My heart is racing as I type this.
I don’t know why this so such a big deal. I guess I was hoping that all of my tests would come back normal and I would go back to being a healthy young person with maybe some anxiety issues. Lots of people deal with stress and anxiety, and most of them get through it just fine.
Well, it turns out that one of my blood tests came back positive for Factor V Leiden, which is a genetically inherited blood clotting disorder. [note: you may want to skip down a few paragraphs if you slept through Human Physiology] Everyone has a gene for Factor V which functions as a cofactor which allows another factor to activate an enzyme called thrombin. What does thrombin do? Well it helps to form fibrins, which form clots. Eventually, another protein (activated Protein C) is activated which helps to signal Factor V to slow down and eventually stop coagulation.
With me so far? So, those of us with the genetic mutation Factor V Leiden have an issue with that protein (activated Protein C) that stops the clot formation. Somehow it changes one of the amino acids normally present in Factor V in a way that it blocks the activated Protein C from working. As a result, I have an increased risk for dangerous blood clots called Deep Vein Thrombosis (DVT).
According to the Mayo Clinic…
“Factor V Leiden (FAK-tur five LIDE-n) is a common inherited genetic disorder that can increase your chance of developing abnormal blood clots (thrombophilia), usually in your veins.
Most people with factor V Leiden never develop abnormal clots. However, some people with factor V Leiden develop clots that lead to long-term health problems or become life-threatening.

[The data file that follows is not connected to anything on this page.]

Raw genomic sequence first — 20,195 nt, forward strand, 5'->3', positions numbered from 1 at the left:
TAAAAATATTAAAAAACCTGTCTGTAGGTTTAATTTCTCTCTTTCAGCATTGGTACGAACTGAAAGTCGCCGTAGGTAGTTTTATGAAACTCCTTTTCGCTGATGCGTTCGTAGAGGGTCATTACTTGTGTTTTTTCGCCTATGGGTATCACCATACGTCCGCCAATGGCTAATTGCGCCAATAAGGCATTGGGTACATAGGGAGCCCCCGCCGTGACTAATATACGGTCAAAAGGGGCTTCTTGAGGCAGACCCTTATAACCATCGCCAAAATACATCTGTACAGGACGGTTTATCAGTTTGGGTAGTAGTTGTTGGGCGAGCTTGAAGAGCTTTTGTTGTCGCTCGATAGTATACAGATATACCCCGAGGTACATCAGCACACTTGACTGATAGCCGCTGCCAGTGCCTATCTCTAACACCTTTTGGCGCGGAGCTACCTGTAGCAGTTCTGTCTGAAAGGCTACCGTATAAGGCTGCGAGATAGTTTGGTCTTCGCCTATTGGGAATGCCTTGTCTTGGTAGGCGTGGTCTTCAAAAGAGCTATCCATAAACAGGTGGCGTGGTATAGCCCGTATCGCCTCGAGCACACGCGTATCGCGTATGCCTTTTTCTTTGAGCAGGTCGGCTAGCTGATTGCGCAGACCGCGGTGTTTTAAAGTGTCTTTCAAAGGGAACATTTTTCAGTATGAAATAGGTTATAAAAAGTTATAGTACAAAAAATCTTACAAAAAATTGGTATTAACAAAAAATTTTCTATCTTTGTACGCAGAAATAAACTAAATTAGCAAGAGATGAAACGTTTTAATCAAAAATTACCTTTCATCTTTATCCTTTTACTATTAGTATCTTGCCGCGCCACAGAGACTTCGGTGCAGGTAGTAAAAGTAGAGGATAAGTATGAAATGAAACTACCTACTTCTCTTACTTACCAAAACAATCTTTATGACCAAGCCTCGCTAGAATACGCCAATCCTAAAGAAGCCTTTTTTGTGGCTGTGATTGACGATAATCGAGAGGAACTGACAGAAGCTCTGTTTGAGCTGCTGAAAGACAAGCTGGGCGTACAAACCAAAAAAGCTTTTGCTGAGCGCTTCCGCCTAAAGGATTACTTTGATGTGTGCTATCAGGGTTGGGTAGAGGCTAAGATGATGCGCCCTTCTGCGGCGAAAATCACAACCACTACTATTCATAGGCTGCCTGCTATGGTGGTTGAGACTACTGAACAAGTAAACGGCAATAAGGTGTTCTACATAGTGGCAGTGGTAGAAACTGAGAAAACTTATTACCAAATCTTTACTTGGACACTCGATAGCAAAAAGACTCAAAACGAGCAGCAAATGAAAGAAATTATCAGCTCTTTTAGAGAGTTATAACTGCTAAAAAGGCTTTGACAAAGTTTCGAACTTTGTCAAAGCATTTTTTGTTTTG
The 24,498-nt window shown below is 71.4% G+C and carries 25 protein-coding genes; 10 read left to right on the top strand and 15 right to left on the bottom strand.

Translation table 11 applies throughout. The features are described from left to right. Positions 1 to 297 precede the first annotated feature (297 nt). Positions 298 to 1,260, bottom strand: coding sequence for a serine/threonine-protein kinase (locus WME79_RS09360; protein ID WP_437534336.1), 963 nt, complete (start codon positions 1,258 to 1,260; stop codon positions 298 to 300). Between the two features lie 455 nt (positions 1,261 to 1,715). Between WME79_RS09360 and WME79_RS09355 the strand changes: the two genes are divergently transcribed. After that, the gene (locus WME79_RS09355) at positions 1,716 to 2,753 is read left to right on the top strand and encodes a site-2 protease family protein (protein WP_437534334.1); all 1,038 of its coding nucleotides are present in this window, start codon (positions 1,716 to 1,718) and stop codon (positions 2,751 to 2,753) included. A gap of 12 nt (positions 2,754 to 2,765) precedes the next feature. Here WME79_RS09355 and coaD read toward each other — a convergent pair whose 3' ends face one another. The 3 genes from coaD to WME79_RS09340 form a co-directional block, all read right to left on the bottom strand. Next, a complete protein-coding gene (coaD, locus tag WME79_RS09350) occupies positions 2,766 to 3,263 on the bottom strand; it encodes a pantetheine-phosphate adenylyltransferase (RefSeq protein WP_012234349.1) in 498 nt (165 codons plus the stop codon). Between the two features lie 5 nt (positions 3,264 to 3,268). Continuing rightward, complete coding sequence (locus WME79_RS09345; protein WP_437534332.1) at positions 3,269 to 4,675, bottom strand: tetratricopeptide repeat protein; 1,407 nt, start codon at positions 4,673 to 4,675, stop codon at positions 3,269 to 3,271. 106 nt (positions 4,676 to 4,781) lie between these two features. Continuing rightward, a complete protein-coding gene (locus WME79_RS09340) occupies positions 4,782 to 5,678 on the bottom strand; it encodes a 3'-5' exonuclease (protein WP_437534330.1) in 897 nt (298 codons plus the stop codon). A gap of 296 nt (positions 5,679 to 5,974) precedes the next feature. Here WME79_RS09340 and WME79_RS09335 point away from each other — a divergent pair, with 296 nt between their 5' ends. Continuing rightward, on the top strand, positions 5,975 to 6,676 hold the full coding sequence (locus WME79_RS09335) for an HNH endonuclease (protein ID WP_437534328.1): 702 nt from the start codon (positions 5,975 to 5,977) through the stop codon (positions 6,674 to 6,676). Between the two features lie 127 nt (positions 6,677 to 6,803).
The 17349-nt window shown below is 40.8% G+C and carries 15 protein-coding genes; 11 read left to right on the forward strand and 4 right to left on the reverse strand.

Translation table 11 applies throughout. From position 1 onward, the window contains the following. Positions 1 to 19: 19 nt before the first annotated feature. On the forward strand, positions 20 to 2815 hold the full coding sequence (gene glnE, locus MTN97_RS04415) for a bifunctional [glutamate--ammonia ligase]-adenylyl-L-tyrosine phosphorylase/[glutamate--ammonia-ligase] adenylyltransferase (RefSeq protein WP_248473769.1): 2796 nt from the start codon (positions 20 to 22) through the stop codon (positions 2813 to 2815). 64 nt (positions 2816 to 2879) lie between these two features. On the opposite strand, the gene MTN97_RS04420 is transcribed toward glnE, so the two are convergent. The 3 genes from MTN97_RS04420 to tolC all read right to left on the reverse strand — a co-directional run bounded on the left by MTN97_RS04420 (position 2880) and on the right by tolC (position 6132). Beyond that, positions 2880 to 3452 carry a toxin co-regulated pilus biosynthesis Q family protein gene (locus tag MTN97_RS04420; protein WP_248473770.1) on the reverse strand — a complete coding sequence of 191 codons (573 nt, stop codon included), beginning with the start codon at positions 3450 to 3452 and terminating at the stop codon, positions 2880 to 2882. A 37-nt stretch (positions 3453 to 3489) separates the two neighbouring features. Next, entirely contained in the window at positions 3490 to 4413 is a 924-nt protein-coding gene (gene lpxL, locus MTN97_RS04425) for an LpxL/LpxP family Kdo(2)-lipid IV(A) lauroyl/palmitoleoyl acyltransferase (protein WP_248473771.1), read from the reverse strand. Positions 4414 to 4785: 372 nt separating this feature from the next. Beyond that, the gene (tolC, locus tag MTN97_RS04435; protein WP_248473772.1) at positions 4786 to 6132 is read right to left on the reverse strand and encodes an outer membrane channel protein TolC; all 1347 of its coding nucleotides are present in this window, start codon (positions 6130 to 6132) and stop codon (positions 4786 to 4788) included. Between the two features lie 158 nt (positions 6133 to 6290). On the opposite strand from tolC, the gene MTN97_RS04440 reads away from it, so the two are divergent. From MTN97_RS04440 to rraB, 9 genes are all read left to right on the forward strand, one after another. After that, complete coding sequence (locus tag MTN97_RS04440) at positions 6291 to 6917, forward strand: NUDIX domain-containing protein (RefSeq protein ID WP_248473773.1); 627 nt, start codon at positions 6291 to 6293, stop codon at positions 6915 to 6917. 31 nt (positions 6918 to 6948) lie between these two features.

Both men and women can have factor V Leiden, but women may have an increased tendency to develop blood clots during pregnancy or when taking the hormone estrogen.
If you have factor V Leiden and have developed blood clots, medications can lessen your risk of developing additional blood clots and help you avoid potentially serious complications.”
So, what does all of this mean for me? The gene most likely came from my father’s side of the family because it is most common in those of eastern European descent (my father is half Italian/half German and my mother is English/Irish/Dutch). Luckily, I haven’t had a DVT, and I don’t have any additional risk factors, so I do not need medication yet. However, I have talked to my OB-GYN about the diagnosis and it was a bit scary. If we decide to have children (and apparently the clock is ticking) then I will have to give myself a shot in the stomach every single day. Not cool.
For now, though, I’m back to training and racing without fear of a heart attack. I’ve been tracking my blood pressure every day and it has been perfectly normal (except at the doctor’s office). My doctor ordered one more round of tests just to rule out some additional genetic conditions related to Factor V Leiden and some other test having to do with my kidneys. It’s been an exhausting few months, but I think I’m getting over my fear of needles with all of the blood I’ve had drawn. Good thing, since I’ll have to stick every day myself for 9 months at some point in the future!
Tomorrow I am headed to the S.M.I.L.E 5k in Virginia Beach, another low key race for a good cause. I’ll go into more detail about that race tomorrow, because it’s quite a story. I am definitely excited to get back out there and rep Oiselle again, and hope to share some good photos from the event too!